Harari, Yuval Noah. Homo Deus: A Brief History of Tomorrow (p. 56). HarperCollins. Kindle Edition.

Sunday, July 02, 2017

The Undiscovered Country

Harari on the search for immortality:

If you think that religious fanatics with burning eyes and flowing beards are ruthless, just wait and see what elderly retail moguls and ageing Hollywood starlets will do when they think the elixir of life is within reach. If and when science makes significant progress in the war against death, the real battle will shift from the laboratories to the parliaments, courthouses and streets. Once the scientific efforts are crowned with success, they will trigger bitter political conflicts. All the wars and conflicts of history might turn out to be but a pale prelude for the real struggle ahead of us: the struggle for eternal youth.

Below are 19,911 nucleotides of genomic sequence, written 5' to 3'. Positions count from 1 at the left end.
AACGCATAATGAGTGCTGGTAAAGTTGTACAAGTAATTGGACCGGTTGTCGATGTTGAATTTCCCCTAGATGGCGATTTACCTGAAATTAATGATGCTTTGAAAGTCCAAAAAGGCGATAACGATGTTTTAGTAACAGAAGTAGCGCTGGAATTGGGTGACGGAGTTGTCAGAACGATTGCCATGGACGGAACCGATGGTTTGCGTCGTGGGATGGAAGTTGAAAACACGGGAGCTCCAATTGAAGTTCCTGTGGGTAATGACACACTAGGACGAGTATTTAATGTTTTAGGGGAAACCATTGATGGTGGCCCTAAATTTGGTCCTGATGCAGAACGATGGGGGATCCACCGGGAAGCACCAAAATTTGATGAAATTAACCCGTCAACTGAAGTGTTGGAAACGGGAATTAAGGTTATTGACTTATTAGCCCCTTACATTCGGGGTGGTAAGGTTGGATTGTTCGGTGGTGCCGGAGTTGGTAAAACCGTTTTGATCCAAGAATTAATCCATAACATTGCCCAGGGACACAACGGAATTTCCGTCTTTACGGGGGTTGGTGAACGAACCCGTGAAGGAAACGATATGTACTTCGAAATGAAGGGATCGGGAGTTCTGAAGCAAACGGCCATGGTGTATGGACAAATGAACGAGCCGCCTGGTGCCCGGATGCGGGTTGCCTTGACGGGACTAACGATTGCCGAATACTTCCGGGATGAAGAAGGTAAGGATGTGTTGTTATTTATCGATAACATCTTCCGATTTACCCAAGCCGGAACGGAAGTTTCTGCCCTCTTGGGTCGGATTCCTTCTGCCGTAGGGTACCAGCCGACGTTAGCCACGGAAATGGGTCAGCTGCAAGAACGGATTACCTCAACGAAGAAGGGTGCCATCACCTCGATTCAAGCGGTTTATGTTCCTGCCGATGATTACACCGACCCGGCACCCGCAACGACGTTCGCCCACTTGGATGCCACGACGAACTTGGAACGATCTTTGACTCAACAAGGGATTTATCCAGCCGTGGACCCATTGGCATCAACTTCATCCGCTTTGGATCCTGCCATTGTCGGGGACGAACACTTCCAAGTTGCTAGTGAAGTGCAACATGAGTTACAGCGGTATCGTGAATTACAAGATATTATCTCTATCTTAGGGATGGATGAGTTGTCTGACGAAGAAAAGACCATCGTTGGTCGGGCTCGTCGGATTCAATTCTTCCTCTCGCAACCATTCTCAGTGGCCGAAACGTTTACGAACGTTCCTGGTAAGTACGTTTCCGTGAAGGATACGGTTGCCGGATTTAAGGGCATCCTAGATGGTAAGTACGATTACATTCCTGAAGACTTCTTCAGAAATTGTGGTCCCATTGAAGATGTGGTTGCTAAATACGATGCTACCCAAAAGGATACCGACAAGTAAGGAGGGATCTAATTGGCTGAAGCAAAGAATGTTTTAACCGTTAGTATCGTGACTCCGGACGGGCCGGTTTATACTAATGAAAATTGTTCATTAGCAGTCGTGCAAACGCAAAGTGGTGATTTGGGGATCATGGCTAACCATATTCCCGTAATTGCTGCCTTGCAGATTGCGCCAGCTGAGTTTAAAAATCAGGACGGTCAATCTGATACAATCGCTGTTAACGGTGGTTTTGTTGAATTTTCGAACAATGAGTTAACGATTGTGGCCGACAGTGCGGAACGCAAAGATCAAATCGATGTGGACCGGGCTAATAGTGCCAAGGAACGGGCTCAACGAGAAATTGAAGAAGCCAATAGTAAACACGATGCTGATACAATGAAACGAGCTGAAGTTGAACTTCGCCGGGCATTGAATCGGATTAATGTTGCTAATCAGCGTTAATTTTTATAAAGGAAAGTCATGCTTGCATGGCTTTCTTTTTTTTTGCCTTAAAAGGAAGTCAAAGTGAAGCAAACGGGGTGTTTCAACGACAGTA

Harari, Yuval Noah. Homo Deus: A Brief History of Tomorrow (p. 29). HarperCollins. Kindle Edition.


Capitalism, and in particular, corporate capitalism, is a system devoted to transferring the wealth created by workers to the owners of what is defined to be property (capital). It is, quite literally, the name of the game. As an economic system, it has a number of potent advantages, both by promoting investment and by efficiently clearing markets. It also has a major disadvantage, because it promotes oligarchy.

Most of the advantages of capitalism come from competition, but as Adam Smith pointed out, there is nothing a capitalist hates like competition. Consequently, as soon as capitalists begin to capture oligarchical power, they use that power to suppress competition and increase profits. One way to do that is by expanding the definition of property and locking down the rights to it. This tends to culminate in the workers themselves becoming property.